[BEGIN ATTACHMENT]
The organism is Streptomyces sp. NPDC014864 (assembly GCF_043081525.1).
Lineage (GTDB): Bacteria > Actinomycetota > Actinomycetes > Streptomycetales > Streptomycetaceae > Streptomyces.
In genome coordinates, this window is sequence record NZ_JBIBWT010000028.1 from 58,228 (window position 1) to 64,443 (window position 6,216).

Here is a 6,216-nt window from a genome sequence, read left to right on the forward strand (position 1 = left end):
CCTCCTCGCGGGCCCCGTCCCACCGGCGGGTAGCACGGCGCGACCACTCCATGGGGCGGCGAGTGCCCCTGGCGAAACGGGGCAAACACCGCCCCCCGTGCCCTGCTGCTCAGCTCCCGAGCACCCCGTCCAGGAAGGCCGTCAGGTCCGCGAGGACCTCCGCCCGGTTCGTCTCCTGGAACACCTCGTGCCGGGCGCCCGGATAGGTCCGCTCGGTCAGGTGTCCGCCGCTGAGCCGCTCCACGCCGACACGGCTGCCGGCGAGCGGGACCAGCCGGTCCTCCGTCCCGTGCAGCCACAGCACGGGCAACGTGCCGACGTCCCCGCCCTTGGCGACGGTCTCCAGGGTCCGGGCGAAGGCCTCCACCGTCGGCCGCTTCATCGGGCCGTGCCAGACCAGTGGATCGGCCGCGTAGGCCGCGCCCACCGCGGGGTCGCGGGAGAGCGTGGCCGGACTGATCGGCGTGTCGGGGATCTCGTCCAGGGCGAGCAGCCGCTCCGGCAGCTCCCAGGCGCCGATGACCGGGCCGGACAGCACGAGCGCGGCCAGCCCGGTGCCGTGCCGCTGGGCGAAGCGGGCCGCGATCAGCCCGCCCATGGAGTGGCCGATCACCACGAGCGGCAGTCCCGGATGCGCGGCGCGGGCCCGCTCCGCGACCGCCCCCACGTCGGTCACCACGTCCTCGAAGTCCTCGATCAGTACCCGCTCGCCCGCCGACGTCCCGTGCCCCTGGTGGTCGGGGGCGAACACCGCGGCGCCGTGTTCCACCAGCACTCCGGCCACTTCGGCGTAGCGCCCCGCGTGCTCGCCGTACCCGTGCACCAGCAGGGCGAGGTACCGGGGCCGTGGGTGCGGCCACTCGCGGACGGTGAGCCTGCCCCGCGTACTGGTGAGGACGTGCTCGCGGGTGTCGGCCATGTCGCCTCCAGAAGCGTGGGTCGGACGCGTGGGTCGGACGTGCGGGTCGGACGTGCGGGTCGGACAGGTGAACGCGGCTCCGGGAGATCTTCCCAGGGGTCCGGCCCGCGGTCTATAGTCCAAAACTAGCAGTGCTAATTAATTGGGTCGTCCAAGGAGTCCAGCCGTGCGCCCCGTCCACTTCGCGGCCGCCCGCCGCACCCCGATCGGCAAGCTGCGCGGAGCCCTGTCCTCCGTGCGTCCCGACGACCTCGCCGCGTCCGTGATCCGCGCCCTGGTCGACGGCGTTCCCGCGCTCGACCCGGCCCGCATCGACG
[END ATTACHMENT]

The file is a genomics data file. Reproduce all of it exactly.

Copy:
The organism is Streptomyces sp. NPDC014864 (assembly GCF_043081525.1).
Lineage (GTDB): Bacteria > Actinomycetota > Actinomycetes > Streptomycetales > Streptomycetaceae > Streptomyces.
In genome coordinates, this window is sequence record NZ_JBIBWT010000028.1 from 58,228 (window position 1) to 64,443 (window position 6,216).

Here is a 6,216-nt window from a genome sequence, read left to right on the forward strand (position 1 = left end):
CCTCCTCGCGGGCCCCGTCCCACCGGCGGGTAGCACGGCGCGACCACTCCATGGGGCGGCGAGTGCCCCTGGCGAAACGGGGCAAACACCGCCCCCCGTGCCCTGCTGCTCAGCTCCCGAGCACCCCGTCCAGGAAGGCCGTCAGGTCCGCGAGGACCTCCGCCCGGTTCGTCTCCTGGAACACCTCGTGCCGGGCGCCCGGATAGGTCCGCTCGGTCAGGTGTCCGCCGCTGAGCCGCTCCACGCCGACACGGCTGCCGGCGAGCGGGACCAGCCGGTCCTCCGTCCCGTGCAGCCACAGCACGGGCAACGTGCCGACGTCCCCGCCCTTGGCGACGGTCTCCAGGGTCCGGGCGAAGGCCTCCACCGTCGGCCGCTTCATCGGGCCGTGCCAGACCAGTGGATCGGCCGCGTAGGCCGCGCCCACCGCGGGGTCGCGGGAGAGCGTGGCCGGACTGATCGGCGTGTCGGGGATCTCGTCCAGGGCGAGCAGCCGCTCCGGCAGCTCCCAGGCGCCGATGACCGGGCCGGACAGCACGAGCGCGGCCAGCCCGGTGCCGTGCCGCTGGGCGAAGCGGGCCGCGATCAGCCCGCCCATGGAGTGGCCGATCACCACGAGCGGCAGTCCCGGATGCGCGGCGCGGGCCCGCTCCGCGACCGCCCCCACGTCGGTCACCACGTCCTCGAAGTCCTCGATCAGTACCCGCTCGCCCGCCGACGTCCCGTGCCCCTGGTGGTCGGGGGCGAACACCGCGGCGCCGTGTTCCACCAGCACTCCGGCCACTTCGGCGTAGCGCCCCGCGTGCTCGCCGTACCCGTGCACCAGCAGGGCGAGGTACCGGGGCCGTGGGTGCGGCCACTCGCGGACGGTGAGCCTGCCCCGCGTACTGGTGAGGACGTGCTCGCGGGTGTCGGCCATGTCGCCTCCAGAAGCGTGGGTCGGACGCGTGGGTCGGACGTGCGGGTCGGACGTGCGGGTCGGACAGGTGAACGCGGCTCCGGGAGATCTTCCCAGGGGTCCGGCCCGCGGTCTATAGTCCAAAACTAGCAGTGCTAATTAATTGGGTCGTCCAAGGAGTCCAGCCGTGCGCCCCGTCCACTTCGCGGCCGCCCGCCGCACCCCGATCGGCAAGCTGCGCGGAGCCCTGTCCTCCGTGCGTCCCGACGACCTCGCCGCGTCCGTGATCCGCGCCCTGGTCGACGGCGTTCCCGCGCTCGACCCGGCCCGCATCGACG